Yesterday, the Rockies and Braves had five hits apiece, and the Braves won 6-1. Today, the Rockies outhit the Braves 10-9, and won 6-0. Does that make sense?
So I understand how it is that the Rockies scored six runs on 10 hits, three walks, two wild pitches, and three errors. What I donâ€™t quite get is how the Braves got nine hits and two walks and didnâ€™t get a single run. It certainly helped that fully half of the Rockiesâ€™ hits went for extra bases, including two solo homers off Tommy Hanson, while the Braves got 8 singles and a double.
And with Paul Janish and Hanson at the bottom of the lineup, it gives an opposing pitcher the equivalent of two automatic outs, which will always help strand runners. (Thatâ€™s not entirely fair to Janish, who has an occasional knack for a timely walk or a timely hit; his .271 OBP is only a few points below the .276 OBP of J.J. Hardy, the shortstop of the Orioles, who tonight moved into a tie for the lead in the AL East. But Hanson is so bad at hitting that heâ€™s almost like two pitchers.)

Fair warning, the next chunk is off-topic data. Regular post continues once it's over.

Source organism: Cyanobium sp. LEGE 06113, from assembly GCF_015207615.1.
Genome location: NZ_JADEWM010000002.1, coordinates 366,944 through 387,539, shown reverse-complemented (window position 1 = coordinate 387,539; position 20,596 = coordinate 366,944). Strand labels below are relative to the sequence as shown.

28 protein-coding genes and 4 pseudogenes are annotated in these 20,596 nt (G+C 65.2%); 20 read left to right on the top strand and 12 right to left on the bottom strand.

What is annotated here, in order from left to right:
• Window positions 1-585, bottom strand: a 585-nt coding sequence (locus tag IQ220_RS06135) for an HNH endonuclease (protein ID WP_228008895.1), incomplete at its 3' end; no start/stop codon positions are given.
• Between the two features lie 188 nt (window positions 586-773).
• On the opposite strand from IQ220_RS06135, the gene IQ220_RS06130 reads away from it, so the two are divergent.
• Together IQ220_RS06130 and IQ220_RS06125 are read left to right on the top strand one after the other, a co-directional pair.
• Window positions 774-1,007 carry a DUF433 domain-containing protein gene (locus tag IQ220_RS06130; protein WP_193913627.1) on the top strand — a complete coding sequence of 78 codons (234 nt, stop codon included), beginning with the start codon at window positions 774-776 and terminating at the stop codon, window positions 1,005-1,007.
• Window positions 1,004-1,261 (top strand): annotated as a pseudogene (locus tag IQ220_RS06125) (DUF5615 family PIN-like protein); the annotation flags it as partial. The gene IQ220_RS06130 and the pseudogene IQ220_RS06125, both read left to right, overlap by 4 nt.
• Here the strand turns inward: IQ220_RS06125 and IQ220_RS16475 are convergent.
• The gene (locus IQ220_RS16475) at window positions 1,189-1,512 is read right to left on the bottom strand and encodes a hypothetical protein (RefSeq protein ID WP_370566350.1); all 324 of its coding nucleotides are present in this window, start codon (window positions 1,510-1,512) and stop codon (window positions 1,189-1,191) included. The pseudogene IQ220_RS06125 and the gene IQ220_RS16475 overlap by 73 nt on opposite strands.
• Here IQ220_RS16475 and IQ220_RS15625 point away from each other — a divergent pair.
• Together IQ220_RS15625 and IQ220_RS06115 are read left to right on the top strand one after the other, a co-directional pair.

The Braves played horribly in the field and on the bases tonight; in addition to the aforementioned two wild pitches and three errors, there were two caught stealings. The first one was by Michael Bourn, and it came in the 1st inning. Itâ€™s his 11th of the year, and unlike many of the ones weâ€™ve seen, he was really out. Then Martin Prado was caught in the 6th on a botched hit-and-run when David Ross struck out swinging with men on first and third with one out; Prado was the man on third, and was dead to rights.
So, in both games, the team that made a bunch of errors is the one that lost. In some vague way, justice was rendered unto the Baseball Gods. It still sucks, though.